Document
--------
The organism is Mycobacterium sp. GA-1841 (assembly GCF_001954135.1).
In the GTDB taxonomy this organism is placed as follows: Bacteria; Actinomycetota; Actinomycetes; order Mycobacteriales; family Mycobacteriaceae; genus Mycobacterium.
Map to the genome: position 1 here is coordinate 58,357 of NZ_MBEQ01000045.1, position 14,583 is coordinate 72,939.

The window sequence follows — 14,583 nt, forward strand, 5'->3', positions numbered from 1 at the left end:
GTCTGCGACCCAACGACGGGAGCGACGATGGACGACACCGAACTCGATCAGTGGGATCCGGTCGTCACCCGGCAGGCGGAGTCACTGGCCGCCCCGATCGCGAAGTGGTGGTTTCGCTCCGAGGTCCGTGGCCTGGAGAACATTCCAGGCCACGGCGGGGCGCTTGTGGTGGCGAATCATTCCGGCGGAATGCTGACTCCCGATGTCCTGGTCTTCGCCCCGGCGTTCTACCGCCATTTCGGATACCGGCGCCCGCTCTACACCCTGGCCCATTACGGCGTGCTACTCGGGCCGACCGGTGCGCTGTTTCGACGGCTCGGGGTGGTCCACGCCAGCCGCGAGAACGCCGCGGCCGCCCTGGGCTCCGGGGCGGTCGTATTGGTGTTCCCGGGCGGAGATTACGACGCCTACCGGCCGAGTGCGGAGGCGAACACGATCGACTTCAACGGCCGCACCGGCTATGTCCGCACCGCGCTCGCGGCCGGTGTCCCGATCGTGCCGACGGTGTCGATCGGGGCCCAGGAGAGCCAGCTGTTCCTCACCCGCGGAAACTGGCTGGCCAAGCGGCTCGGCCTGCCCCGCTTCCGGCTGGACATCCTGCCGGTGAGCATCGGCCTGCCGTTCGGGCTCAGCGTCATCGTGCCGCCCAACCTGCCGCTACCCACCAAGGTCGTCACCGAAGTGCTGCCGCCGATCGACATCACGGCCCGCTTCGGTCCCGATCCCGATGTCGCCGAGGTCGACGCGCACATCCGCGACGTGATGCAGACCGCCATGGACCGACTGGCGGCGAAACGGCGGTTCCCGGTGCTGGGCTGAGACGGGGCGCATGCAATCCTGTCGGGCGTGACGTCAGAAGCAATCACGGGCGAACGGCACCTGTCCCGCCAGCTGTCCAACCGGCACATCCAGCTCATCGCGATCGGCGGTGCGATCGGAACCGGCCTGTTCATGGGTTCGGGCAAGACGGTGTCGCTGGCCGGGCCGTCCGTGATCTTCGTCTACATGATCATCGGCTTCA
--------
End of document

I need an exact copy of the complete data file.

The organism is Mycobacterium sp. GA-1841 (assembly GCF_001954135.1).
In the GTDB taxonomy this organism is placed as follows: Bacteria; Actinomycetota; Actinomycetes; order Mycobacteriales; family Mycobacteriaceae; genus Mycobacterium.
Map to the genome: position 1 here is coordinate 58,357 of NZ_MBEQ01000045.1, position 14,583 is coordinate 72,939.

The window sequence follows — 14,583 nt, forward strand, 5'->3', positions numbered from 1 at the left end:
GTCTGCGACCCAACGACGGGAGCGACGATGGACGACACCGAACTCGATCAGTGGGATCCGGTCGTCACCCGGCAGGCGGAGTCACTGGCCGCCCCGATCGCGAAGTGGTGGTTTCGCTCCGAGGTCCGTGGCCTGGAGAACATTCCAGGCCACGGCGGGGCGCTTGTGGTGGCGAATCATTCCGGCGGAATGCTGACTCCCGATGTCCTGGTCTTCGCCCCGGCGTTCTACCGCCATTTCGGATACCGGCGCCCGCTCTACACCCTGGCCCATTACGGCGTGCTACTCGGGCCGACCGGTGCGCTGTTTCGACGGCTCGGGGTGGTCCACGCCAGCCGCGAGAACGCCGCGGCCGCCCTGGGCTCCGGGGCGGTCGTATTGGTGTTCCCGGGCGGAGATTACGACGCCTACCGGCCGAGTGCGGAGGCGAACACGATCGACTTCAACGGCCGCACCGGCTATGTCCGCACCGCGCTCGCGGCCGGTGTCCCGATCGTGCCGACGGTGTCGATCGGGGCCCAGGAGAGCCAGCTGTTCCTCACCCGCGGAAACTGGCTGGCCAAGCGGCTCGGCCTGCCCCGCTTCCGGCTGGACATCCTGCCGGTGAGCATCGGCCTGCCGTTCGGGCTCAGCGTCATCGTGCCGCCCAACCTGCCGCTACCCACCAAGGTCGTCACCGAAGTGCTGCCGCCGATCGACATCACGGCCCGCTTCGGTCCCGATCCCGATGTCGCCGAGGTCGACGCGCACATCCGCGACGTGATGCAGACCGCCATGGACCGACTGGCGGCGAAACGGCGGTTCCCGGTGCTGGGCTGAGACGGGGCGCATGCAATCCTGTCGGGCGTGACGTCAGAAGCAATCACGGGCGAACGGCACCTGTCCCGCCAGCTGTCCAACCGGCACATCCAGCTCATCGCGATCGGCGGTGCGATCGGAACCGGCCTGTTCATGGGTTCGGGCAAGACGGTGTCGCTGGCCGGGCCGTCCGTGATCTTCGTCTACATGATCATCGGCTTCA